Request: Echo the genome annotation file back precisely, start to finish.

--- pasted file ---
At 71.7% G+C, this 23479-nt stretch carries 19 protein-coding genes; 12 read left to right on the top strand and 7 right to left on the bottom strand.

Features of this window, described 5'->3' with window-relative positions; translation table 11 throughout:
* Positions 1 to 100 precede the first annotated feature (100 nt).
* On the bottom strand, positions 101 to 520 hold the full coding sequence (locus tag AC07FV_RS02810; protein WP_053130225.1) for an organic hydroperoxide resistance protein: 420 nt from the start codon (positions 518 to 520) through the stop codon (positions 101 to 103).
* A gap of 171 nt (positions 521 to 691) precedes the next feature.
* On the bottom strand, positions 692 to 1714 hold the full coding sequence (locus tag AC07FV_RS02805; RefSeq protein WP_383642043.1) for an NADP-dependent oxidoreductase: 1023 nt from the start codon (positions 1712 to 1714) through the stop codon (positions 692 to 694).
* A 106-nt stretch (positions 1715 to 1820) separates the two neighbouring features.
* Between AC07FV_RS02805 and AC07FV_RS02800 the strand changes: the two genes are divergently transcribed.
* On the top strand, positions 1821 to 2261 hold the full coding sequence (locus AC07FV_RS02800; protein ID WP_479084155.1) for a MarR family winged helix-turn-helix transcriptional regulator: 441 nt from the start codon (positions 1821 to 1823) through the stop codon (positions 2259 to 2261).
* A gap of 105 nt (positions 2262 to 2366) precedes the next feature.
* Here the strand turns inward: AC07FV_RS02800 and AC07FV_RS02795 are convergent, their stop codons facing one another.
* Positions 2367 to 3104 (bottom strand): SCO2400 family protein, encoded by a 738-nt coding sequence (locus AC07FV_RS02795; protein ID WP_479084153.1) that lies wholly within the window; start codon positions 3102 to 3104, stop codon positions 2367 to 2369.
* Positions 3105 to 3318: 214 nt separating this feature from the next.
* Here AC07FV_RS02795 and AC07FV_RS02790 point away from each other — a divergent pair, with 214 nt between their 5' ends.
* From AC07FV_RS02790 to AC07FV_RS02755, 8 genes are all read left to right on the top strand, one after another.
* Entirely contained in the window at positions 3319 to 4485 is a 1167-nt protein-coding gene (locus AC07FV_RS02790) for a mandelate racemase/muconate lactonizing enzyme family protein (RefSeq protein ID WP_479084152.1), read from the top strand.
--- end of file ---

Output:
At 71.7% G+C, this 23479-nt stretch carries 19 protein-coding genes; 12 read left to right on the top strand and 7 right to left on the bottom strand.

Features of this window, described 5'->3' with window-relative positions; translation table 11 throughout:
* Positions 1 to 100 precede the first annotated feature (100 nt).
* On the bottom strand, positions 101 to 520 hold the full coding sequence (locus tag AC07FV_RS02810; protein WP_053130225.1) for an organic hydroperoxide resistance protein: 420 nt from the start codon (positions 518 to 520) through the stop codon (positions 101 to 103).
* A gap of 171 nt (positions 521 to 691) precedes the next feature.
* On the bottom strand, positions 692 to 1714 hold the full coding sequence (locus tag AC07FV_RS02805; RefSeq protein WP_383642043.1) for an NADP-dependent oxidoreductase: 1023 nt from the start codon (positions 1712 to 1714) through the stop codon (positions 692 to 694).
* A 106-nt stretch (positions 1715 to 1820) separates the two neighbouring features.
* Between AC07FV_RS02805 and AC07FV_RS02800 the strand changes: the two genes are divergently transcribed.
* On the top strand, positions 1821 to 2261 hold the full coding sequence (locus AC07FV_RS02800; protein ID WP_479084155.1) for a MarR family winged helix-turn-helix transcriptional regulator: 441 nt from the start codon (positions 1821 to 1823) through the stop codon (positions 2259 to 2261).
* A gap of 105 nt (positions 2262 to 2366) precedes the next feature.
* Here the strand turns inward: AC07FV_RS02800 and AC07FV_RS02795 are convergent, their stop codons facing one another.
* Positions 2367 to 3104 (bottom strand): SCO2400 family protein, encoded by a 738-nt coding sequence (locus AC07FV_RS02795; protein ID WP_479084153.1) that lies wholly within the window; start codon positions 3102 to 3104, stop codon positions 2367 to 2369.
* Positions 3105 to 3318: 214 nt separating this feature from the next.
* Here AC07FV_RS02795 and AC07FV_RS02790 point away from each other — a divergent pair, with 214 nt between their 5' ends.
* From AC07FV_RS02790 to AC07FV_RS02755, 8 genes are all read left to right on the top strand, one after another.
* Entirely contained in the window at positions 3319 to 4485 is a 1167-nt protein-coding gene (locus AC07FV_RS02790) for a mandelate racemase/muconate lactonizing enzyme family protein (RefSeq protein ID WP_479084152.1), read from the top strand.